19. Minneapolis (US)

  20. Kyoto (Japan)

Last year Tokyo was 4th in their poll of "Most Livable Cities in the World" (

Sunday, June 8, 2008

Knife attack in Akihabara (秋葉原)

It looks like a crazed 25-year old drove his truck into pedestrians walking on the road at Akihabara today (on Sundays the place is closed to traffic so people can freely go around and shop as well as perform on the street wearing outfits reminiscent of anime). The guy did not stop there and proceeded to attack people who got close with his knife. Slightly less than 20 people were injured with I think 7 casualties so far. Given that I like Akihabara quite a bit, visit there once a few weeks, and was there yesterday this is extra scary. I am not sure what was his problem but I know, for the police, it must be very difficult to be prepared for something like this. This won't stop me from visiting the place or anything but... scary...

Steak as fast-food

One does not usually consider steak and fast-food together (unless one considers Philly Steak I suppose ;)) but in Japan there is a fast-food chain specializing in steaks, called Pepper Lunch (ペッパランチ-, which actually is pretty decent and cheap. Today, I gave the branch at Kichijoji (close to the train station) a visit.

The whole process of ordering food to eating it is pretty streamlined. You order the food and drinks from a machine which gives you a ticket. Then you just go and sit down at the counter (there are no tables, just a round counter) and hand the ticket to the waiter/waitress who go and retrieve your food. There is no need to tell them how you want your steak - you cook it yourself anyway ;) They give you the steak cubed or cut into strips on a sizzling plate with veggies and you cook it yourself as much as you want. It's no Peter Luger's but if you are interested in getting a quick bite for a reasonable price this is definitely an option. I think I will definitely revisit.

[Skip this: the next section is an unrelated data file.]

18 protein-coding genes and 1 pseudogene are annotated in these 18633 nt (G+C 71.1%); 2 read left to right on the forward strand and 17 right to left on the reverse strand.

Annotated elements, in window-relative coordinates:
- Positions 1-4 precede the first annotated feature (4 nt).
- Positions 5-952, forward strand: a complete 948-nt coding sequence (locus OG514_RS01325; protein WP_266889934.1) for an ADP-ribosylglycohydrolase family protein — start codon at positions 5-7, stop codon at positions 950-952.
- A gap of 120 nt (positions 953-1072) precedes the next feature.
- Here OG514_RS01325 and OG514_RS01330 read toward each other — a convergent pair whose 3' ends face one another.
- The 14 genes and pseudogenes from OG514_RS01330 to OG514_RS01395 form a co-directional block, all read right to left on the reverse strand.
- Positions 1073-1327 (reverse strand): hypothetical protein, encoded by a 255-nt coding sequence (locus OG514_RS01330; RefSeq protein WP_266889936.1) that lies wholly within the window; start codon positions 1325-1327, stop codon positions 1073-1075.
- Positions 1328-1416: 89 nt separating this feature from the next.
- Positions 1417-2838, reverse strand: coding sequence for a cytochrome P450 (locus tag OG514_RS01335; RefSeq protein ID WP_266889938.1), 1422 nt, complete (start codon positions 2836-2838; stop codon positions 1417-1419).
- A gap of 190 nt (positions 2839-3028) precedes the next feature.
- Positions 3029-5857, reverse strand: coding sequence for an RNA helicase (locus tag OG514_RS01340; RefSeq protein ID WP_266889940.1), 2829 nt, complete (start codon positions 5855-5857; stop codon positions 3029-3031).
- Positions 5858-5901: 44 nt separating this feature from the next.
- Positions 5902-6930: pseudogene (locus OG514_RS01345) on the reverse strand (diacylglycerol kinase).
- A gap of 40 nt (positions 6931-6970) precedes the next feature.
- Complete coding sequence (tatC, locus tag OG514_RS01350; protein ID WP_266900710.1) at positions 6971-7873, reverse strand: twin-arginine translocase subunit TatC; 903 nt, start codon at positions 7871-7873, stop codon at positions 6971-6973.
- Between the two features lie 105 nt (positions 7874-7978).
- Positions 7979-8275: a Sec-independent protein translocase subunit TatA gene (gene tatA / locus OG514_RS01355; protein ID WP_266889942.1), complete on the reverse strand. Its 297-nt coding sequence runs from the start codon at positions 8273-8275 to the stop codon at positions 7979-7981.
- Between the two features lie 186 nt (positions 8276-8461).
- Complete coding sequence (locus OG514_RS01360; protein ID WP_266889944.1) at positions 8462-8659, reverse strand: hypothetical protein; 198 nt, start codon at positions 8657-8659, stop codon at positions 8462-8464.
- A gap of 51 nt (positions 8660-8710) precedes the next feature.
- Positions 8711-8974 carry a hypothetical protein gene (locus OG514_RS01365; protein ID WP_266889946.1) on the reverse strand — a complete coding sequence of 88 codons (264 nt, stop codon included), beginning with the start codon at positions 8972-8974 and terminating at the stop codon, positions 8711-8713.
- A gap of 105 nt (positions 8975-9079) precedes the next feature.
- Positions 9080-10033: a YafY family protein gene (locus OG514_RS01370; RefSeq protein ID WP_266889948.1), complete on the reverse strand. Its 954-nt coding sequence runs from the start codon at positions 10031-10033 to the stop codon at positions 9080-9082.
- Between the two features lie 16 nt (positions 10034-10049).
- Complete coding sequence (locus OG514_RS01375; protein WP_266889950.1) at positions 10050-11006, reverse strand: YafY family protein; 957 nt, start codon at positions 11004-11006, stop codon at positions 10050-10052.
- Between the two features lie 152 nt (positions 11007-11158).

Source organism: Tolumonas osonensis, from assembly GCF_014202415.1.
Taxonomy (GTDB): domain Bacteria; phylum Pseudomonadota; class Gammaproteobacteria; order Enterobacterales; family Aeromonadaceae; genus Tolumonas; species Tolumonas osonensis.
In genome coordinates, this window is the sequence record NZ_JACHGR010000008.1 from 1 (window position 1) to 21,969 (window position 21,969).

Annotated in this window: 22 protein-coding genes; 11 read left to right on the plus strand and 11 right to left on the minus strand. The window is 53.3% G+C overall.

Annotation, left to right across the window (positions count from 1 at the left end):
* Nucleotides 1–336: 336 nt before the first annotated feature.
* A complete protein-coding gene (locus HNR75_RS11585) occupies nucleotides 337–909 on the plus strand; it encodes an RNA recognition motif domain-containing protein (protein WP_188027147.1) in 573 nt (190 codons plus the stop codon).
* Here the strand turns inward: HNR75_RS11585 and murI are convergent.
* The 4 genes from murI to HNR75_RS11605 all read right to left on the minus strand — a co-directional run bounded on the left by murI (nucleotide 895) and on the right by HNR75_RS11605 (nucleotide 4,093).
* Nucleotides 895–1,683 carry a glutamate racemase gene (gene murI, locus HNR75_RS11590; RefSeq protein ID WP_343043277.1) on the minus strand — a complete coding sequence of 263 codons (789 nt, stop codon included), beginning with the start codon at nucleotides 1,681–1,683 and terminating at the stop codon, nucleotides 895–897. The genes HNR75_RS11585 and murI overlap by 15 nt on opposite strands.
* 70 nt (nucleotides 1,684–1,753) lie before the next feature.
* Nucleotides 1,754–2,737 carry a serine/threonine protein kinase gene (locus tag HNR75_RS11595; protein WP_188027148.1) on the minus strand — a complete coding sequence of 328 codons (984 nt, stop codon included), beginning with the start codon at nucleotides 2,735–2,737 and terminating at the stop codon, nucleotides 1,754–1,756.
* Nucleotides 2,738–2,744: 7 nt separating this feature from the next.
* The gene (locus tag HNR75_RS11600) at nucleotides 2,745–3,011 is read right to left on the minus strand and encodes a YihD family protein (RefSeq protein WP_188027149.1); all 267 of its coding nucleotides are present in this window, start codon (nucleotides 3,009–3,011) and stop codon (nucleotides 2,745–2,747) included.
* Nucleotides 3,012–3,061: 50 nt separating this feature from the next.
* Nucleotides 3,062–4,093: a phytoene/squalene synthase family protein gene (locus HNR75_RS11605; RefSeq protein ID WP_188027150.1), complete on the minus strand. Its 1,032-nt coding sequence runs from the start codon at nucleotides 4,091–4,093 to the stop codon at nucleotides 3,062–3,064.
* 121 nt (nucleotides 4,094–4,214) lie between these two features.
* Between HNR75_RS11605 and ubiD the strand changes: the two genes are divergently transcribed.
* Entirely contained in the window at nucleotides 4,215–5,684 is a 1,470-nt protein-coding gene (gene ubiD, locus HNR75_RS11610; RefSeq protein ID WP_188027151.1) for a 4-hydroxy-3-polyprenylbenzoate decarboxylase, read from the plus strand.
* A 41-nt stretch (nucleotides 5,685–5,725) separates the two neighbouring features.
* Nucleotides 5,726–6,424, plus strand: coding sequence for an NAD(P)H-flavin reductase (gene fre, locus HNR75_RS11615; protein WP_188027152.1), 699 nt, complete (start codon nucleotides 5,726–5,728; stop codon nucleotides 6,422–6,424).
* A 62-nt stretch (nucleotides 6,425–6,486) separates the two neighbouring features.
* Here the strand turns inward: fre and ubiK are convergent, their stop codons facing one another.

Thursday, June 5, 2008

Xbox is back and like new - in less than a week!

It has been about 5 days and my XBox 360 is back like new. Apparently they had to change the motherboard and another board - all in 2 days. The shipping took 3 days only because there was a Sunday in the middle. Not only did I not have to worry about paying a dime, or packaging/shipping the unit myself, they also cleaned and repackaged my XBox and even gave me a month free of XBox Live for the time spent without an XBox (which was just 5 days). Thanks Microsoft Japan - now I can get back to finishing the Lost Odyssey :)